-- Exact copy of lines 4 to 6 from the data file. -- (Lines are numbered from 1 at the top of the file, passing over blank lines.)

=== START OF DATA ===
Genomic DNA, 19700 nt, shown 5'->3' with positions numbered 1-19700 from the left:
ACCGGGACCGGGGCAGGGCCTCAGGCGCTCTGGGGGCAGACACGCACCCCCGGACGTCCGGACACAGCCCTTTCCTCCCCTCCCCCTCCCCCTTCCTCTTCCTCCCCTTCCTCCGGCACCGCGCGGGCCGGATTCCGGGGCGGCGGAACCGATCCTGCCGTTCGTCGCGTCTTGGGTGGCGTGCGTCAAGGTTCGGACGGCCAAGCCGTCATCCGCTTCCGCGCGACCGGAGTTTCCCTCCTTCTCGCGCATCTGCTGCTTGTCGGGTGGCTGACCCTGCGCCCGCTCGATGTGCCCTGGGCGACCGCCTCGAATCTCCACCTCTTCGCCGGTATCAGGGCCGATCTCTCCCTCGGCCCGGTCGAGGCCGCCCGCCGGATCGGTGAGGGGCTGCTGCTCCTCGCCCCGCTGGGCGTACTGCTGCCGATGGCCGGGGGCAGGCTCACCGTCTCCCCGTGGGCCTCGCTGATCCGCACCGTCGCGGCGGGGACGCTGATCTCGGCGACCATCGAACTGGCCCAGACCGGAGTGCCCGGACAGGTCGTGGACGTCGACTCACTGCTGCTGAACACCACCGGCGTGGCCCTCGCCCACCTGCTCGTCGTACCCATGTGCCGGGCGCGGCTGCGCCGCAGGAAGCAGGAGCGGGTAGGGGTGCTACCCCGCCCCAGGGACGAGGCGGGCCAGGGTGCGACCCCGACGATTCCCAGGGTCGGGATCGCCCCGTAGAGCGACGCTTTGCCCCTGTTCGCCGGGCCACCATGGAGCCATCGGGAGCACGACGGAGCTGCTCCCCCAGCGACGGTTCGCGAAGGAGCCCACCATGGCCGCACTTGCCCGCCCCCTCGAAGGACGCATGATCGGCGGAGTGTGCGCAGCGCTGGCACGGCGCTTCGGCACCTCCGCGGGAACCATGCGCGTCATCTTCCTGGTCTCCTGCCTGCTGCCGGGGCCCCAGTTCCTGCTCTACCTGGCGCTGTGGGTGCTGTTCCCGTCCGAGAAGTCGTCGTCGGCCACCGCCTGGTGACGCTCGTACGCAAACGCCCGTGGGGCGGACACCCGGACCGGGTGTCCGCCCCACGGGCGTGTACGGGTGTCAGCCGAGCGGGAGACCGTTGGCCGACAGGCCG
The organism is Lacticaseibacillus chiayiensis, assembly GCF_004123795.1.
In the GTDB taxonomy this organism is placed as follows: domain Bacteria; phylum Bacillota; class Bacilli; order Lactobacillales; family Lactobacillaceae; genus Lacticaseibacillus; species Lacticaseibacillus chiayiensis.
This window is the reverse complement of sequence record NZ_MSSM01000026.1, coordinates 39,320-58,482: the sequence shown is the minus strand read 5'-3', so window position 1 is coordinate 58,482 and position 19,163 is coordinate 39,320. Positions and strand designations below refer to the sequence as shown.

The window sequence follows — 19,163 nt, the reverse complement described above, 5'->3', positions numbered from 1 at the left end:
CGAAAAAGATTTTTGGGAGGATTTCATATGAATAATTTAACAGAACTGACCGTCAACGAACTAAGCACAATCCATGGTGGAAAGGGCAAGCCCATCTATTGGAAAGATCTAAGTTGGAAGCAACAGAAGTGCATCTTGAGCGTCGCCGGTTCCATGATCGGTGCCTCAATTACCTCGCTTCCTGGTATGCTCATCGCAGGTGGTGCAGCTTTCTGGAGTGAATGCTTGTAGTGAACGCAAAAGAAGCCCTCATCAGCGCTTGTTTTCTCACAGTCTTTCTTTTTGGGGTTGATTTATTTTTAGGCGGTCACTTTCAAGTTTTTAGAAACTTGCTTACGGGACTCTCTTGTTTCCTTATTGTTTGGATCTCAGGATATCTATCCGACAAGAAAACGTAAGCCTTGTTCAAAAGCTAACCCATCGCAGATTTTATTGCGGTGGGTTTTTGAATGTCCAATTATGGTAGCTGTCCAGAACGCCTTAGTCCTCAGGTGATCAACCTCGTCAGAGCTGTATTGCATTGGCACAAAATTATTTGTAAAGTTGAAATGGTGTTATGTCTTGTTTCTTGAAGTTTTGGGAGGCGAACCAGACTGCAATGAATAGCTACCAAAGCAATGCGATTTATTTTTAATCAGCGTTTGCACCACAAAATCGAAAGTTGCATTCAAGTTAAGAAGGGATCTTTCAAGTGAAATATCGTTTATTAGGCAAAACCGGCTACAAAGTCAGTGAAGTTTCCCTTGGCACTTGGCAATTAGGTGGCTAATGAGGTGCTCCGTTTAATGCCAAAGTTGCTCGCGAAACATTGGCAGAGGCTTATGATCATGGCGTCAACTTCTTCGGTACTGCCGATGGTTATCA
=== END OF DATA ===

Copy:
In the GTDB taxonomy this organism is placed as follows: domain Bacteria; phylum Bacillota; class Bacilli; order Lactobacillales; family Lactobacillaceae; genus Lacticaseibacillus; species Lacticaseibacillus chiayiensis.
This window is the reverse complement of sequence record NZ_MSSM01000026.1, coordinates 39,320-58,482: the sequence shown is the minus strand read 5'-3', so window position 1 is coordinate 58,482 and position 19,163 is coordinate 39,320. Positions and strand designations below refer to the sequence as shown.

The window sequence follows — 19,163 nt, the reverse complement described above, 5'->3', positions numbered from 1 at the left end: